This week was the perfect experiment for how a d/30 vs an inc/30 affects a “turtle” (one of the local nicknames for me and Mark, who tend to use all our time and then blunder in time-pressure).
Yesterday, I played a 1550 rated player and blundered the king and pawn endgame away with under 30 seconds remaining on my clock; that game was G/30, delay 30.
Today, very next day, I play another player that is also rated 1550, once again as Black. This time, it was probably at least equal for me once again in a king and pawn ending. I built up at least five minutes on my clock, probably closer to ten minutes, just by blitzing nearly twenty different moves. This extra five to ten minutes is what allowed to not only find the winning plan, but to execute the winning technical position without it becoming a classic botched job emanating from a time-scramble.
Both of my opponents moved at about the same speed and had about the same time remaining at the end of the game. This was as perfect an experiment as you can get in real life and it shows that a delay 30 second time-control does not work for me, I need either a 30 second increment or a dual time-control.
32…d4 32…f3! is best, but Black is actually winning in both cases, it’s just that the move I played puts the engine more behind the “horizon effect”, so it takes a few moves for it to see it, not that I knew this at the time however. My intuition told that …f3 should be winning, but I didn’t want to play controversial moves in time pressure.
Earlier, it seemed that 24…e4! was winning, OTB, but I consciously decided that I did not want him spending a massive amount of time finding an antidote to it, because it would probably be a move which I wouldn’t have seen, and I’d have five minutes to figure it out and also play the rest of the game with. Well, I had more time than that but was definitely under twenty minutes by this point. Alex looked at the game and I drew with a 25.Rc3 and Qb1 idea. OTB, I was worried about 24…e4, 25.Bc7 and here …Rd7 is not winning (Black has to spend a critical tempo to protect or connect the rooks), but …Rc8! is.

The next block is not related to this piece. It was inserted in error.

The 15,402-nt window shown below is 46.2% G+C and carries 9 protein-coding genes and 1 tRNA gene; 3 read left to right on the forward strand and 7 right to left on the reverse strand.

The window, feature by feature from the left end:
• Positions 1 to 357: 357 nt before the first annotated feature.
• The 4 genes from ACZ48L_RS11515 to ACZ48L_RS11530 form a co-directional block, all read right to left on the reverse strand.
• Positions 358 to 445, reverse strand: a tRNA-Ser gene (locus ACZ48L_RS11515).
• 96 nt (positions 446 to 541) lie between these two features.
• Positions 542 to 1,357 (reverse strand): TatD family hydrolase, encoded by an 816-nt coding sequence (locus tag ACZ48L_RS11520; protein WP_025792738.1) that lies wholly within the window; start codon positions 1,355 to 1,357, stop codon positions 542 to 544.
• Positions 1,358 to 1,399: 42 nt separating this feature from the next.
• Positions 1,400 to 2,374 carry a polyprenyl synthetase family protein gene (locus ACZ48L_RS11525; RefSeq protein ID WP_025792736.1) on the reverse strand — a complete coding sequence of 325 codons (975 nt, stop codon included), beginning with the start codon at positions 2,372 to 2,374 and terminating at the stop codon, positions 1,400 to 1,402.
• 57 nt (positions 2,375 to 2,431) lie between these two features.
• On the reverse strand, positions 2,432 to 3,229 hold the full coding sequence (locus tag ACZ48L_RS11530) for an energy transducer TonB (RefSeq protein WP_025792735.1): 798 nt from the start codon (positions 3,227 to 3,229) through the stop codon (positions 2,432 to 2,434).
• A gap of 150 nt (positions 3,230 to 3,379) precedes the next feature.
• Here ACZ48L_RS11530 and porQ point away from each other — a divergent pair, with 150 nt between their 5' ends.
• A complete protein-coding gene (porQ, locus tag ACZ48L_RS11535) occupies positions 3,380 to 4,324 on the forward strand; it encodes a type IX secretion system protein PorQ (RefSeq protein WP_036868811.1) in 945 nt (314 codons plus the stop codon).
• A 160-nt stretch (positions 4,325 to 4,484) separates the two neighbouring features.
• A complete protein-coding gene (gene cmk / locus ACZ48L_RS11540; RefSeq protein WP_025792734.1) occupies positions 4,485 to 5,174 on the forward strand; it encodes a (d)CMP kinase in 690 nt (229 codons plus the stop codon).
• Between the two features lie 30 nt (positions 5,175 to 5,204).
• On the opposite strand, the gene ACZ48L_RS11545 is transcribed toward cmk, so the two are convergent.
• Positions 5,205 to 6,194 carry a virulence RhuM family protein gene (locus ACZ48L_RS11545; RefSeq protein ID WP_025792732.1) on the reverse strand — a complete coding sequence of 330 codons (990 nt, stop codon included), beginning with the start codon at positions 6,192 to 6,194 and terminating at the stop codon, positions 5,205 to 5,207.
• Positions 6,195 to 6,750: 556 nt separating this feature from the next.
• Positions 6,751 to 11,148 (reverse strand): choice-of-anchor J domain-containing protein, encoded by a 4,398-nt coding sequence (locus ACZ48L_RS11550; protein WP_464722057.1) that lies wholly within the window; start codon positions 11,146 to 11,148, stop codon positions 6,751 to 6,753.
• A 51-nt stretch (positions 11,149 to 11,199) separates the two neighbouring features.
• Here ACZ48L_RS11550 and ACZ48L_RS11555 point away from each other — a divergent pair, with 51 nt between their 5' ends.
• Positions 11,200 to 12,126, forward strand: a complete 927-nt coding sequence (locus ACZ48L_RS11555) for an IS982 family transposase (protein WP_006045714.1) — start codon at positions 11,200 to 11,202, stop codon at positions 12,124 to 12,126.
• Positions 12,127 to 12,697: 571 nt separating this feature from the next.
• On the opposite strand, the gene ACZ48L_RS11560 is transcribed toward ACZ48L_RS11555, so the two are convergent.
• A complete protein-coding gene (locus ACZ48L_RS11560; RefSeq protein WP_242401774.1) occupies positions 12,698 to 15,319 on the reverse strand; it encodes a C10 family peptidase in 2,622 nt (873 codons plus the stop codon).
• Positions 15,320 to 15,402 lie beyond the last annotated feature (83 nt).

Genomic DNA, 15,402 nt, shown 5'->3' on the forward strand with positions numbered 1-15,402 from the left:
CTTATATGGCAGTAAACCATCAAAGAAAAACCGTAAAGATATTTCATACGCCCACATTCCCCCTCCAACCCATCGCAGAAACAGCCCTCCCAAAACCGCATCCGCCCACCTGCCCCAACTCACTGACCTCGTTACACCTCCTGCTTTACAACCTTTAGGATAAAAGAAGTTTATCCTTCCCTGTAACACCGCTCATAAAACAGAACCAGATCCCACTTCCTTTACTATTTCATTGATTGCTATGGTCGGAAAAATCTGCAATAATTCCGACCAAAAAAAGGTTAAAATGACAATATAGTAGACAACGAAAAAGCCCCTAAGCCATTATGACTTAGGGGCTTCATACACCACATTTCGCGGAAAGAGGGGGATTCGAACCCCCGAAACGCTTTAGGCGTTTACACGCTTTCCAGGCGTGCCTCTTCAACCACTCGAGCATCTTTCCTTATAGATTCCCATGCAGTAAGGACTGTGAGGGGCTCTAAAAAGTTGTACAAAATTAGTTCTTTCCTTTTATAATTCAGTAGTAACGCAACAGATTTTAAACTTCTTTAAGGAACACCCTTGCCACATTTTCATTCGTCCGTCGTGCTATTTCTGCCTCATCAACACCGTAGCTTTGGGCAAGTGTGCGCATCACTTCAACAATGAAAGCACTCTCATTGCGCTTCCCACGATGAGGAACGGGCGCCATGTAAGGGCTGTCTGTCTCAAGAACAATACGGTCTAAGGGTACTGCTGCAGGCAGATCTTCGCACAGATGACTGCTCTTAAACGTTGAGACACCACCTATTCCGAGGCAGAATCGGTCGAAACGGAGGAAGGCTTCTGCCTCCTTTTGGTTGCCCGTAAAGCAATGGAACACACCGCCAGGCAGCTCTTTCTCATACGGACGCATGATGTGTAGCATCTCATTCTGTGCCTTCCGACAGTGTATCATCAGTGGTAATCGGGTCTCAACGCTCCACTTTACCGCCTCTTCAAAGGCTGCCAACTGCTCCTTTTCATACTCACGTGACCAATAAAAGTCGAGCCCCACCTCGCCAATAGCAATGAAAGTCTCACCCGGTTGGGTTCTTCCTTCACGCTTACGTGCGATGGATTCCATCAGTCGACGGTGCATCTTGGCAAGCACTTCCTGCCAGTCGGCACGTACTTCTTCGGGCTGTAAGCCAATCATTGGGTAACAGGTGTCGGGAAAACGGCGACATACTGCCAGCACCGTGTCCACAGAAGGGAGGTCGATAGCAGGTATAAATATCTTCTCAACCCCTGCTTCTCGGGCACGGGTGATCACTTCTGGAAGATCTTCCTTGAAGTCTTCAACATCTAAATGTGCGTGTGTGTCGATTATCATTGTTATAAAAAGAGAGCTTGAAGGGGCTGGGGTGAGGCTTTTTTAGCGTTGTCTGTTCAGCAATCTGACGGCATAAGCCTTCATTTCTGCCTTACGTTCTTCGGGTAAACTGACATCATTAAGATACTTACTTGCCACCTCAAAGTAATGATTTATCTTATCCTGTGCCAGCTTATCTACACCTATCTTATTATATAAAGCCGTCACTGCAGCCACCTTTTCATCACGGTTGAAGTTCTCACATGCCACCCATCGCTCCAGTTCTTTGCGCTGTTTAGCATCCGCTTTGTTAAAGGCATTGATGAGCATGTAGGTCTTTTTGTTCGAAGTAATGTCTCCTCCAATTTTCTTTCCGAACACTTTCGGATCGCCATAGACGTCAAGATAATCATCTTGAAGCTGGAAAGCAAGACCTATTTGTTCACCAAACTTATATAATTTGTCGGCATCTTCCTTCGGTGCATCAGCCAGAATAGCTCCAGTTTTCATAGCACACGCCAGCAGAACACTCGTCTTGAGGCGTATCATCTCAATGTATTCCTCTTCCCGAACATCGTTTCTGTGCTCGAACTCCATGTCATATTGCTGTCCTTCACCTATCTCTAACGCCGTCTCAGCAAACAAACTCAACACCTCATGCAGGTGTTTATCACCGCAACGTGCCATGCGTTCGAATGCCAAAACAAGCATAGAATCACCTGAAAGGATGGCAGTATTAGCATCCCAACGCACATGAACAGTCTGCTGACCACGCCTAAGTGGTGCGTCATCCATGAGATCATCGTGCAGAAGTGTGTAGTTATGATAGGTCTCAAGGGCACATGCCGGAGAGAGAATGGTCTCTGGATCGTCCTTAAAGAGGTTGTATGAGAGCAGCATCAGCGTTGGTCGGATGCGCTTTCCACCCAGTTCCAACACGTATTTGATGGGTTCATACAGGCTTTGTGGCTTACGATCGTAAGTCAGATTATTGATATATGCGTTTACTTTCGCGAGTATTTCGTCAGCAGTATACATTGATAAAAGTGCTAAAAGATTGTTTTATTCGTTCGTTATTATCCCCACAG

I like to work backwards when commentating a game. So, 24.c4?? is just losing, but When I was making my move of 24…Ne4, I noticed that I had shockingly not examined that our queens are attacking one another and that QxQ followed by Ne4 would be simply winning. He returned the favor by playing 25.Qd1, which is what I originally thought I was forcing him to play. I was happy he didn’t take my queen, but this is what Alex refers to as a “mutual delusion” where both players are afraid of the same thing and react accordingly, but where the threat is “a fake-threat” and not real.
It should be noted that when I played 17…Nf4, I had seen up to this position on move 21, and had already planned the trap 21.Nxe5 NxN, 22.BxN Qg6?!, 23.Qf1! (stopping mate on g2, and preventing …f5’s winning of a piece). So, I had seen six moves deep when I played my 17th move, but 22…Qf5! is much stronger, and Black is picking up the piece in this line, but of course he never played into this trap. 21.Nd2 is best, and I had seen on move 20, that 20.Ne4-d2 appeared to be equal, and Houdini agrees that it is 0.0 at this point.
19.Bg3. I considered that he would likely play this, but I missed the critical hole in my 17…Nf4 idea, namely 19.Bxh6! The main problem with my 17th move was that I was trying to create a decisive position from an equal position. …Nb6 or …Be7 on move 17 would equalize, but it would be just as clear that Black isn’t particularly playing for a win, whereas 17…Qe7 would be a move that would cause more agitation for White in an immediate sense. OTB, I realized right away that he played c4 one move too late. on move 23.c4 was equalizing.
Well, other than for missed opportunities, I feel that I played a great game! 🙂